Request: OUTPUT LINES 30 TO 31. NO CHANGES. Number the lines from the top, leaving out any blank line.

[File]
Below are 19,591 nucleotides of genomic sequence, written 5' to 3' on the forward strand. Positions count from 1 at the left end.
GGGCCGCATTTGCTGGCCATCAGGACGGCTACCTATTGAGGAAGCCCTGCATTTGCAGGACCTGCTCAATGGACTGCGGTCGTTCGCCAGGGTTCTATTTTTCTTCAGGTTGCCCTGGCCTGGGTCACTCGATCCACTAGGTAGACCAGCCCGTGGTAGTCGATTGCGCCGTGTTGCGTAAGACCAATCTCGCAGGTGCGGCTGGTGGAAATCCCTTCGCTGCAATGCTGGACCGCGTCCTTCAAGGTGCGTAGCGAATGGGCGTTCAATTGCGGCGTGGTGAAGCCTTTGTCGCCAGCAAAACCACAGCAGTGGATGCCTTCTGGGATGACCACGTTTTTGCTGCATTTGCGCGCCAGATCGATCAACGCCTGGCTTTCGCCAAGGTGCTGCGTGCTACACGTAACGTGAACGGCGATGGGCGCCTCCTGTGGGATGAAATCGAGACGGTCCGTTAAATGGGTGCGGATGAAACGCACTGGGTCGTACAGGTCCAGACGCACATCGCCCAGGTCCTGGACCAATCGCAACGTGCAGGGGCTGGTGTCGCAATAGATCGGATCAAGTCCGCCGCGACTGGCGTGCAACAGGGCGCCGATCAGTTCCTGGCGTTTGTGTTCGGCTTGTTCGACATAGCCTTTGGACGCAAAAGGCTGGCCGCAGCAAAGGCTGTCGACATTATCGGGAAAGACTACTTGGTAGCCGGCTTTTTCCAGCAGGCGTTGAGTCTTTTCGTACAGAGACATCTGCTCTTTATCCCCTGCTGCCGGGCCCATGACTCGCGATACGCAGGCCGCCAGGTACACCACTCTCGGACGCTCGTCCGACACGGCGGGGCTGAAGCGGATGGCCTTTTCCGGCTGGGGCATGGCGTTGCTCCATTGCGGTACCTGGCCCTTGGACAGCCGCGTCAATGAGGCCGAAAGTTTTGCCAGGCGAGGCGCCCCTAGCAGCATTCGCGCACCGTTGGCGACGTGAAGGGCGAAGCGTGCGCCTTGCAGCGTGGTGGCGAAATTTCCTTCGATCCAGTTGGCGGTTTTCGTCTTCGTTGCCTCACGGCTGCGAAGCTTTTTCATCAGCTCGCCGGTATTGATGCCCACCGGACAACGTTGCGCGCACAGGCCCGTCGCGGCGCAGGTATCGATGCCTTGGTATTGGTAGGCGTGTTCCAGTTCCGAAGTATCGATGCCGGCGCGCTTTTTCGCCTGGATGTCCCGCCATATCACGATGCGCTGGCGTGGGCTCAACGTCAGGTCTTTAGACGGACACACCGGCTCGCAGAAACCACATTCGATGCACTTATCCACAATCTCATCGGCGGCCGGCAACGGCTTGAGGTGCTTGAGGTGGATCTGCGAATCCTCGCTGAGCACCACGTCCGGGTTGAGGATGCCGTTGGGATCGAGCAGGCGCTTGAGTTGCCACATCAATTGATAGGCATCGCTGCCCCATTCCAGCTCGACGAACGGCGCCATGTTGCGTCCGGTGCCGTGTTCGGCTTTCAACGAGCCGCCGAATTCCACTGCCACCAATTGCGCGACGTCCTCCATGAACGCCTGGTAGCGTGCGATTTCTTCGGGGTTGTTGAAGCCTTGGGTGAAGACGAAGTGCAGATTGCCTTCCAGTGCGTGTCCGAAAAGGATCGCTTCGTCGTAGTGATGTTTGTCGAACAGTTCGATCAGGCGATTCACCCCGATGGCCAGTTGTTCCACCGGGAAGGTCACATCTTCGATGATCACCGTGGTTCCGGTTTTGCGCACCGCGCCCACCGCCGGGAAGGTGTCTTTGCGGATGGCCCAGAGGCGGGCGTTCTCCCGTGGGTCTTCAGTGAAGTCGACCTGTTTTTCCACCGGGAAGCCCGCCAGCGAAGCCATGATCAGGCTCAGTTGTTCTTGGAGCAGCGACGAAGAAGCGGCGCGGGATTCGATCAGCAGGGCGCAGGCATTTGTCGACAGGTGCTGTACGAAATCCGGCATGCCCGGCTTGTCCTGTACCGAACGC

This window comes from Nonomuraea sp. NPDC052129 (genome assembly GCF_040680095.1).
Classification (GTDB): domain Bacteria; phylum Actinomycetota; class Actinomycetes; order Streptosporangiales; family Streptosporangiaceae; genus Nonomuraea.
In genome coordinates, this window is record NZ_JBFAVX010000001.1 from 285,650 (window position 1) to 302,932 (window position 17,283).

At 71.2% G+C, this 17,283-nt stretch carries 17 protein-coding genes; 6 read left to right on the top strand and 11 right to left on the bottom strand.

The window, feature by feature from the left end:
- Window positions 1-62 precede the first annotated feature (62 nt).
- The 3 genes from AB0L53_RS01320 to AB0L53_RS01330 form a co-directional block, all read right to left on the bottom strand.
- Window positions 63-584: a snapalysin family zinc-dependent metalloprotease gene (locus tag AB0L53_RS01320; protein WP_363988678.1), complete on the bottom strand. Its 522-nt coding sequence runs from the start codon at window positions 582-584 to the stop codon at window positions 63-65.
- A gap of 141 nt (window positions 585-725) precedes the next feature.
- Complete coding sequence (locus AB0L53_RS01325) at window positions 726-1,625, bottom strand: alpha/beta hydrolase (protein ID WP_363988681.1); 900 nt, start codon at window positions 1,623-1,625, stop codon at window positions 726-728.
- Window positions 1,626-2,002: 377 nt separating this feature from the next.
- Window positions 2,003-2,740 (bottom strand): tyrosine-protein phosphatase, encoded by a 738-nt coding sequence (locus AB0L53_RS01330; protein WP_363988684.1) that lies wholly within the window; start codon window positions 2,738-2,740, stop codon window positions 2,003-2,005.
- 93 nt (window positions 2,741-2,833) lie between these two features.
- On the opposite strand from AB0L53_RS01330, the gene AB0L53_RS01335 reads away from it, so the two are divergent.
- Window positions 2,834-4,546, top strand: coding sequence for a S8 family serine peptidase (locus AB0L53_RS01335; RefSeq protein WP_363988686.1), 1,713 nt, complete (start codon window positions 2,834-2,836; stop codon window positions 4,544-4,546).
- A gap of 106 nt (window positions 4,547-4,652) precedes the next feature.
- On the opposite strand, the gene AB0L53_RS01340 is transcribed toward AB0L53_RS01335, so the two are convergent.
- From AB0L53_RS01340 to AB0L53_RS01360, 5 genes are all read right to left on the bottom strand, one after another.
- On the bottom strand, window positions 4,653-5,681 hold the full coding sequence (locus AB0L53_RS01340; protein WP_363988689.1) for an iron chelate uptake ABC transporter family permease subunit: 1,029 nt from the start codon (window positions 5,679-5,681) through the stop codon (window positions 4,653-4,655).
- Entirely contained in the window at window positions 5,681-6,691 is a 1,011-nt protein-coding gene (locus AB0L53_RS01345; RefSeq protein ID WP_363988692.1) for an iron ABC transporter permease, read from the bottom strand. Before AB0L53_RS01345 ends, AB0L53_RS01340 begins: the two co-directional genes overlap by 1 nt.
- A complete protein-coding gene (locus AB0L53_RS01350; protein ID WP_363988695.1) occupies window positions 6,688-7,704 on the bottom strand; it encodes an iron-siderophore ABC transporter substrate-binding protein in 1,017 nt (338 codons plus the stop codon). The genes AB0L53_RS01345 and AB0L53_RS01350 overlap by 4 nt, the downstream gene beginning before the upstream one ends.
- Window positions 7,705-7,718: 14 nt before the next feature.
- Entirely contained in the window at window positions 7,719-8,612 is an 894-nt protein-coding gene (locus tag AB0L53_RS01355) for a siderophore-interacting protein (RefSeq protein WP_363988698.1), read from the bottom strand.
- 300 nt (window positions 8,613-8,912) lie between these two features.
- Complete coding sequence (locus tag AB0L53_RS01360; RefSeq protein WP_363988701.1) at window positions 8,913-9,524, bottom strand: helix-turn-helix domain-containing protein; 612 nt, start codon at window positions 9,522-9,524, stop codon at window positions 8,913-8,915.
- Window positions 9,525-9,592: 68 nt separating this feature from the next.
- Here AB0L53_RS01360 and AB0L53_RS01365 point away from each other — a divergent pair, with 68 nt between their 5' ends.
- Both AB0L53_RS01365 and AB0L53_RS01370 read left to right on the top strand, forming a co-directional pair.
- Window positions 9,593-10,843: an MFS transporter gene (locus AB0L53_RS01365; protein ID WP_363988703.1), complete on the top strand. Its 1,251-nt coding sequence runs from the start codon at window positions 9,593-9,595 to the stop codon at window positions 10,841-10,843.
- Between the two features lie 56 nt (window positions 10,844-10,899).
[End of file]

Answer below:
- Both AB0L53_RS01365 and AB0L53_RS01370 read left to right on the top strand, forming a co-directional pair.
- Window positions 9,593-10,843: an MFS transporter gene (locus AB0L53_RS01365; protein ID WP_363988703.1), complete on the top strand. Its 1,251-nt coding sequence runs from the start codon at window positions 9,593-9,595 to the stop codon at window positions 10,841-10,843.